Lawyers Assail Rise in Court Secrecy
Trial lawyers want judges to be more selective in choosing case files to seal from public view. CONFIDENTIALITY AGREEMENTS
CONFIDENTIALITY orders blocking public access to details of product-liability, environmental, and medical malpractice cases - even after the case has ended - are harming the public and undermining the legal system. That is the conclusion reached by the Association of Trial Lawyers of America (ATLA), which at its recent annual meeting here, passed a resolution requesting judges not to grant secrecy orders - except in rare instances. The resolution also requested lawyers to refuse to sign them, thereby keeping court files open to other lawyers, the public, and the press.
``The truth about lethal fuel systems, exploding lighters, faulty medical devices and procedures, contaminated food, vehicle flipovers, and other life-threatening situations is lost to the public'' when case files are sealed after the case ends, says Bill Wagner, president of ATLA, a plaintiff-lawyers' group.
Such orders are frequently solicited by corporate defense attorneys as a prerequisite for a monetary settlement in a product-liability case. The intent, say plaintiffs' attorneys, is usually to protect corporations from more lawsuits involving the same product, and to squelch bad publicity.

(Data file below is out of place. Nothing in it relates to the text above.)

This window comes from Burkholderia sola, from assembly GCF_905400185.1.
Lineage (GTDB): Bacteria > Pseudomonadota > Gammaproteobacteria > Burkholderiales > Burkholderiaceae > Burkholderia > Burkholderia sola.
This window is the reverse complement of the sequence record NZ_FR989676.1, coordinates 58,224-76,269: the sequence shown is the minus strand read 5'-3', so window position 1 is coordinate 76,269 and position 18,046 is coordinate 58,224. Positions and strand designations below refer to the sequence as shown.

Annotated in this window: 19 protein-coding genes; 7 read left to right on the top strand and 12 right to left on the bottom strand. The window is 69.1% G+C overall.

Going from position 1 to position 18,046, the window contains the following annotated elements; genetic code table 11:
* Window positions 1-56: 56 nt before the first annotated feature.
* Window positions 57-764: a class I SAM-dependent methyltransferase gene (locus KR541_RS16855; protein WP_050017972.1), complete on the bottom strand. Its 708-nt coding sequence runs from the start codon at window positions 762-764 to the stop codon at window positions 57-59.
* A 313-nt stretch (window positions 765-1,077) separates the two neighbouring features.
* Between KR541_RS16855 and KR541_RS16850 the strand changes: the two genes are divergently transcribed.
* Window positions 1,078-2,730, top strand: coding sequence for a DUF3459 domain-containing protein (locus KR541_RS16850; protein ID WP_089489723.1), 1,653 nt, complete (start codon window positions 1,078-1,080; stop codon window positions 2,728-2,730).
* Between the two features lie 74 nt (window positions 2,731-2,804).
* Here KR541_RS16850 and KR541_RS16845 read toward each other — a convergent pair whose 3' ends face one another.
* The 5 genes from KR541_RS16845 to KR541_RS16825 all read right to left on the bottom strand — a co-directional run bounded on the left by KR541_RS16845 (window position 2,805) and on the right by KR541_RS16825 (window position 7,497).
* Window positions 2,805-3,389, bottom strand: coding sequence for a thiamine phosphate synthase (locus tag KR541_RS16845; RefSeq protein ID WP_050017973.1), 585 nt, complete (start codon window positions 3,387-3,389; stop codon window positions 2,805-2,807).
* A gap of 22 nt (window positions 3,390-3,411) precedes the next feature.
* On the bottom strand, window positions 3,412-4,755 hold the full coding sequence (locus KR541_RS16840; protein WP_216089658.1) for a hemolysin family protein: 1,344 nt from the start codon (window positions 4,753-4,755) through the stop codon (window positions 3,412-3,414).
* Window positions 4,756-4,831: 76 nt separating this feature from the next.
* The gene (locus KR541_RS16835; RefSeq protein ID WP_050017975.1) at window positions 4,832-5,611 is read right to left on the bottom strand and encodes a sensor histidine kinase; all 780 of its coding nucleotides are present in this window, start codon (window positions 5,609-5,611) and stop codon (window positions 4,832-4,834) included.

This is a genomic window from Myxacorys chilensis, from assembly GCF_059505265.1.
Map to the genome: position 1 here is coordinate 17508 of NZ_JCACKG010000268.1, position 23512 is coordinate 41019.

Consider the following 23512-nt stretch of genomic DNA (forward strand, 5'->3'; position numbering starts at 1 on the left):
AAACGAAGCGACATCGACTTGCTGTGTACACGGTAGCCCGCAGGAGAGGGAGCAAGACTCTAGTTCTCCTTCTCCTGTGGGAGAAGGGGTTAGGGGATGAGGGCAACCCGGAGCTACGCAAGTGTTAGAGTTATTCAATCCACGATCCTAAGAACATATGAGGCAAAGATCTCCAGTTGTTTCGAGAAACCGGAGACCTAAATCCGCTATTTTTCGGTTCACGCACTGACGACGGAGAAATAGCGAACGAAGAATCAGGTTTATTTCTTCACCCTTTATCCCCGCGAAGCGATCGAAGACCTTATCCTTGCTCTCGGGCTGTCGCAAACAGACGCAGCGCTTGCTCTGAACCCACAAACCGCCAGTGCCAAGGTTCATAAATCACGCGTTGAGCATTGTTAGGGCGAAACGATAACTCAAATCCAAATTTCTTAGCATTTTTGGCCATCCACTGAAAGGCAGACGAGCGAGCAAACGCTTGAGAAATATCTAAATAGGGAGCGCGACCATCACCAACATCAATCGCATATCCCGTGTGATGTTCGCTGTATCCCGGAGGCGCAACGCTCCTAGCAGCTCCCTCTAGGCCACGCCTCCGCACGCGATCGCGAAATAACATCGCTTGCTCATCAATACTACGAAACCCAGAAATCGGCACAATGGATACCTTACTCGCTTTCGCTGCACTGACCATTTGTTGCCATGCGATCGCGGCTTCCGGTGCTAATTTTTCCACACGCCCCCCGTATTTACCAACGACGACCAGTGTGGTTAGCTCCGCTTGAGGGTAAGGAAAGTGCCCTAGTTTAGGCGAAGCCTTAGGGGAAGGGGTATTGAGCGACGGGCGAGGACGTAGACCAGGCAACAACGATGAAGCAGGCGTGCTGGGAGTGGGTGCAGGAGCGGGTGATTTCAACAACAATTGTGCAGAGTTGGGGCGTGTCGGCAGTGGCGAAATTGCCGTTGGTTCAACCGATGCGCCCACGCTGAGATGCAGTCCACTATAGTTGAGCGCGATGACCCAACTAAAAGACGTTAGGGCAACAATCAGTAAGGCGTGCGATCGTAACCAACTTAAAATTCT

``The result is a legal system that keeps the truth under lock and key,'' and can result in further harm to individuals unaware that a product is dangerous, Mr. Wagner says.
The rise in confidentiality orders began about 15 years ago when the numbers of product-liability lawsuits started growing. There were a number of lawsuits involving the Ford Pinto's exploding fuel tank, the location of the fuel tank on some General Motors cars, Bic cigarette lighters, asbestos, and the Dalkon shield and other contraceptives. Add to those well-known cases the rise in malpractice suits against hospitals and doctors, as well as suits alleging health problems due to contaminated water supplies.
A typical scenario after a personal-injury suit involving a product is that the company making the product becomes fearful that other suits will follow. It might then ask the court for a gag order so the information will not leak out during the trial. A confidentiality agreement may follow after the trial to keep details secret. In cases involving an out-of-court settlement and a large sum of money, defense lawyers frequently require as a condition that the plaintiff's lawyer, and the plaintiff, agree never to talk about the details of the case.
When the trial is over, defense lawyers frequently will present an agreement already signed by both parties requesting the judge to seal case records. Many judges, usually overworked and happy to be relieved of a case, agree. The case thus ends with the files locked away. Entire files are sometimes removed from the public record, leaving no trace that the lawsuit ever existed. THE problem begins anew when someone else is injured by a product that was involved in a previous lawsuit in which the records have been sealed. A lawyer may begin research, but never know (because records are sealed) that similar cases exist.This leaves the lawyer to virtually reinvent the wheel, with great difficulty and at great cost. Often, because many such cases are on a contingency basis (where lawyers are paid only if they win), lawyers will turn down cases, especially against major corporations. This is because getting information is difficult, and the lawyers may even believe erroneously that there is not a strong case.